New Book celebrates 10 years of the Tour d’Afrique

The Tour d'Afrique celebrates ten yearsThe Tour d’Afrique is a legendary cycling event that runs from Cairo to Cape Town on an annual basis. Covering more than 7500 miles, and requiring four months to complete, the Tour is a popular “bucket list” item for adventure travelers and cyclists the world over. This year, the Tour d’Afrique commemorates its tenth anniversary, and to celebrate, the company behind the epic event has released a fantastic coffee table book entitled 10: Celebrating Ten Years of the Tour d’Afrique Bicycle Race and Expedition.

The book begins with a forward written by Tour founder Henry Gold. A decade ago, when he first pitched the idea of a bike ride across Africa, Gold was met with skepticism to say the least. Many thought that it simply wasn’t possible for an event like this one to exist and he was regularly told he was crazy for even considering it. Ten year later, Gold has turned his idea into a yearly event, and his adventure travel company produces similar cycling tours in a host of other locations across the globe.

10 is filled with stories from the road, as riders share tales, quotes, and anecdotes of their own experiences from the Tour. For some, it was a life altering experience for others an adventure of a lifetime, but no one who has taken part in the journey has come away unchanged. Their words are likely to inspire readers to want to join Tour as well, and even if you haven’t been on a bike in years, you may find yourself dreaming of pedaling under African skies. The book doesn’t try to hide the challenges of the ride, which range from oppressive heat to unexpected downpours, not to mention ever changing road conditions, but the amazing beauty of Africa and the camaraderie that is formed amongst the riders, will have a universal appeal all the same.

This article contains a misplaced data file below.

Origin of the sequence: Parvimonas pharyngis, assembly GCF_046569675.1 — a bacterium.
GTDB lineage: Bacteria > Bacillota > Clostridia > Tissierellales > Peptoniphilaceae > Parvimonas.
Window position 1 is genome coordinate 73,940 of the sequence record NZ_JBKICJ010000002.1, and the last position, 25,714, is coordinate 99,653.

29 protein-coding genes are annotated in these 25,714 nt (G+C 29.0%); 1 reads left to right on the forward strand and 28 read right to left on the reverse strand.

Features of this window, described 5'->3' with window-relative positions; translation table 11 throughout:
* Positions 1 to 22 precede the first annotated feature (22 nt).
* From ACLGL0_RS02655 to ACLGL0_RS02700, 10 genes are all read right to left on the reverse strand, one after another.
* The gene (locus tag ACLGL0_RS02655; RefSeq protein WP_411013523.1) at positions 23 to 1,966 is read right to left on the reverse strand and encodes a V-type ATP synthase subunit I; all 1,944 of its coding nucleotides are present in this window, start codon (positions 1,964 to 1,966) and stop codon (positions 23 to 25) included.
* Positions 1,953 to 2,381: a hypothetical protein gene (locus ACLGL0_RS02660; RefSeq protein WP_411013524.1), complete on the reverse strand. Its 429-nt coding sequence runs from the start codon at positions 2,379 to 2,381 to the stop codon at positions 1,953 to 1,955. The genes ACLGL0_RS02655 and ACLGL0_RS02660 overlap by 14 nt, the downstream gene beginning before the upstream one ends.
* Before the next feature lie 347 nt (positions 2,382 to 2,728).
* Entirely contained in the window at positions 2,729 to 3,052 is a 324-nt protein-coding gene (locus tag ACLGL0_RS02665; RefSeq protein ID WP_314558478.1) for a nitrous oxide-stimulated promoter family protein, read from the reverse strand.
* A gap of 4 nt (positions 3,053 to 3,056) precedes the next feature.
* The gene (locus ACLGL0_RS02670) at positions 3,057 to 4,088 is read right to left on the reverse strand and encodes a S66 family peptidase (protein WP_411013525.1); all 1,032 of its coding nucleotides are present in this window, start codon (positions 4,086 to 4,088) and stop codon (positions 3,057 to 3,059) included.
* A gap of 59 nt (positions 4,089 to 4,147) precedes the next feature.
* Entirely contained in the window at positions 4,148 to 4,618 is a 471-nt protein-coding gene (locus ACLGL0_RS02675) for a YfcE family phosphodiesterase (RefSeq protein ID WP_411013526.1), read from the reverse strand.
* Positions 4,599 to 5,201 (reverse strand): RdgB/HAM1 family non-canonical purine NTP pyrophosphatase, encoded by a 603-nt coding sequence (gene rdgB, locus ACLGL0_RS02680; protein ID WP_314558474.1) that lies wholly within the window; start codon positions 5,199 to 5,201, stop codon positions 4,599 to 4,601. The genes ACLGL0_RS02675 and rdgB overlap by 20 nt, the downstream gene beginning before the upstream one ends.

If the words of the riders don’t inspire you than perhaps the amazing photographs contained in this book will. 10 is a visual love letter to cycling, adventure travel, and most importantly, Africa itself. The 252 page volume is packed with breathtaking images that have been compiled over the past decade and capture the spirit of the Tour very well. Not only do those photos show the day-to-day experiences of the ride, but they also manage to convey a sense of wonder at the countries and environments that the riders pass through, as well as the people that live there.

If you have a cyclist or adventure traveler on your holiday shopping list, than this book is sure to be a hit. Just be warned, after reading it, they may feel compelled to join the ride themselves. Africa is most definitely calling.

3 “glamping” accommodations for the luxury camper

glampingFor those who are unfamiliar with the term, “glamping” is a way for travelers to experience the outdoors, like camping, but with more luxury amenities, like electricity, running water, and sometimes even modern architecture. Check out this list of stylish canvas accommodations from around the world, perfect for those who want to get closer to nature…but not too close.

Wildman Wilderness Lodge
Australia